Oil-exporting economies and political liberalism: comparative trends and their relevance for the Canadian Political Economy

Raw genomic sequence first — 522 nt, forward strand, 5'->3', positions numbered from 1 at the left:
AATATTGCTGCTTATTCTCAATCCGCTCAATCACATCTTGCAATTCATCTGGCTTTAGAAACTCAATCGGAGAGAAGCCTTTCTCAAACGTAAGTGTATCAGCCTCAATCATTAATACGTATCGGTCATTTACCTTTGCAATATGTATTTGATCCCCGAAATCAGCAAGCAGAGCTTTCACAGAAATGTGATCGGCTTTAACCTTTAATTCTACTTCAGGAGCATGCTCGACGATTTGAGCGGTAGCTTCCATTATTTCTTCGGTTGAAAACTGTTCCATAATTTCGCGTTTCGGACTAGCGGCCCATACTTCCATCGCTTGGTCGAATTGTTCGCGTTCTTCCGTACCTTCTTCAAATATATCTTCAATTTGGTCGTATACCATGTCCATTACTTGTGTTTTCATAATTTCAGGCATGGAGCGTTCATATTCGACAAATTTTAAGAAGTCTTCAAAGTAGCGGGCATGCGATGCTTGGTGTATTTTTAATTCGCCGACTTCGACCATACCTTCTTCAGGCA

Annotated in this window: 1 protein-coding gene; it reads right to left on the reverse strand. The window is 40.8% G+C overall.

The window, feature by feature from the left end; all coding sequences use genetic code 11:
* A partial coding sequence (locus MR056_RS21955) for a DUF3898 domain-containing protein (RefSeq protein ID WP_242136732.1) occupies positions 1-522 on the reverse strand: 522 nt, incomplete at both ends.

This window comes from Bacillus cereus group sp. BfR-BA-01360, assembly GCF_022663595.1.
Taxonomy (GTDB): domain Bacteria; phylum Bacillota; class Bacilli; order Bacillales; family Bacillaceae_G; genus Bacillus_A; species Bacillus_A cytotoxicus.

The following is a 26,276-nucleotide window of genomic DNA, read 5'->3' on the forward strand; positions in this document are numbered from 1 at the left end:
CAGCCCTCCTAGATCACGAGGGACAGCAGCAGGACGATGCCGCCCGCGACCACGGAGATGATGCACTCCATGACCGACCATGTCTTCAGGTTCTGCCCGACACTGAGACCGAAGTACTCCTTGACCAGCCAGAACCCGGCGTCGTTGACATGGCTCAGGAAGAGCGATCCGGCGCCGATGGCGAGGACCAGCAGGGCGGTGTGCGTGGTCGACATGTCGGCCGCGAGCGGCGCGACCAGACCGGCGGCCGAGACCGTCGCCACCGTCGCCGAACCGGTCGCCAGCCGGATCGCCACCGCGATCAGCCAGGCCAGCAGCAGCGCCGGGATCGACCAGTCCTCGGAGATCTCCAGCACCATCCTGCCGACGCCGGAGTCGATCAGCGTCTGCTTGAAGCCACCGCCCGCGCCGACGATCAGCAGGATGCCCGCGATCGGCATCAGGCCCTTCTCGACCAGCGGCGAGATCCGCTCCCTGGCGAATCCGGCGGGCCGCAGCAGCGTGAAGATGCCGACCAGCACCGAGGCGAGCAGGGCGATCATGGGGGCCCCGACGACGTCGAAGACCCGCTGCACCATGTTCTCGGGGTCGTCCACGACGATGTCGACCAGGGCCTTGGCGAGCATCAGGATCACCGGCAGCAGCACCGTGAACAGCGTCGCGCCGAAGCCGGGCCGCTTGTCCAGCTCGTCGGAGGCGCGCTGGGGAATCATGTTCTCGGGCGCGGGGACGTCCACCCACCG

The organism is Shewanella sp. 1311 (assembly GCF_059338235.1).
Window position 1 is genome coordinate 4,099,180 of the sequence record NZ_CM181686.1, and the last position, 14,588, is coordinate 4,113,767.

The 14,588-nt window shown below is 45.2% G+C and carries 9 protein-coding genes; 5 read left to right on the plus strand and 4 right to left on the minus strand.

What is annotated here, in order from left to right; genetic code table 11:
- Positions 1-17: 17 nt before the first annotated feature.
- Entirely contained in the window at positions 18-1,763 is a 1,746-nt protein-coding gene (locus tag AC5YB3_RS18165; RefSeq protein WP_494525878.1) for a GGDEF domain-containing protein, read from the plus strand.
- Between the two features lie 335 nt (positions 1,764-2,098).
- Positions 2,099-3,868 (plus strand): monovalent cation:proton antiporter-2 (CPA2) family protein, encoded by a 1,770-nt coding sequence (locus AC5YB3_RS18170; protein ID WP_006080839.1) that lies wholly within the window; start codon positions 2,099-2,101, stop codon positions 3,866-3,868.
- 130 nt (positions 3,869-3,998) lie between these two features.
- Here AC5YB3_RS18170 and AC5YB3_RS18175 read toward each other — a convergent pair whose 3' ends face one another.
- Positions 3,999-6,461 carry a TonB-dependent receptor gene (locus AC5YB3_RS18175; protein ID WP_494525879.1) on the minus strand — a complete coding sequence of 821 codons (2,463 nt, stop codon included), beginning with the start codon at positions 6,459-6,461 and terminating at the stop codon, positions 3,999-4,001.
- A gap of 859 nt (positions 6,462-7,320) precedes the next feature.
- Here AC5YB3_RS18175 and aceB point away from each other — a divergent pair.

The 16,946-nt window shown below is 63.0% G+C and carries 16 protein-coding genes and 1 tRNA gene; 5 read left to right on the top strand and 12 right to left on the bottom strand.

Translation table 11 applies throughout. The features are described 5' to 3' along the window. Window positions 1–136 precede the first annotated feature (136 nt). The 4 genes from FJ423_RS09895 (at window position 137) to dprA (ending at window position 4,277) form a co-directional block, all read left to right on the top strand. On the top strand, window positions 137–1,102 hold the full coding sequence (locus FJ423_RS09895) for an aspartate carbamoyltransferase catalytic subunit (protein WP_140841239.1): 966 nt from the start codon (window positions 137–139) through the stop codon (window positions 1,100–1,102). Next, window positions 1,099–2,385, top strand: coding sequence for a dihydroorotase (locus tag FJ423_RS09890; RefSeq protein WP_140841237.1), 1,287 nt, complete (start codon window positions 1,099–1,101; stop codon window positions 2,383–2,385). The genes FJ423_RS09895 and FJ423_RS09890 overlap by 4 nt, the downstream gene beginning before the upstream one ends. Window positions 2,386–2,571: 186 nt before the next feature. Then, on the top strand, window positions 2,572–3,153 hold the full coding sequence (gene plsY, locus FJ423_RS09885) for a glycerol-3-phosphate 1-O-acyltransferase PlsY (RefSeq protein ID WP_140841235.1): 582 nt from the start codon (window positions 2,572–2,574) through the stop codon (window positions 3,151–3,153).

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Alberta oil has enabled Canada to become the largest supplier of oil and refined products to the United States, ahead of Saudi Arabia and Mexico. However, the largest mining operations in history, is also one of the most damaging in history. The enormous environmental impacts of water usage, land damage, deforestation, and pollution, as well as the social impact of large-scale immigration to the region are being hotly debated in this context. More recently, there have been concerns regarding the transformation of Canada into a `Petro State’, which is likely to undermine democracy in the country. The relationship between oil and democracy has been most widely tested in the context of high-income states of the Arab Middle East, to explain the lack of political liberalism in those countries. Some recent studies have compared oil-exporting countries in Latin America and Africa to explore the `oil impedes democracy’ hypothesis. This paper will apply the insights of these comparative studies within the Canadian context to explore questions such as - To what extent do the causal mechanisms of oil versus democracy apply in Canada? Is there any evidence of the phenomenon of `resource curse’ in Canada, which is offered as an explanation for the lack of democracy and development elsewhere? Finally, what is the salience of the role of Canadian oil/mineral companies abroad, on this debate?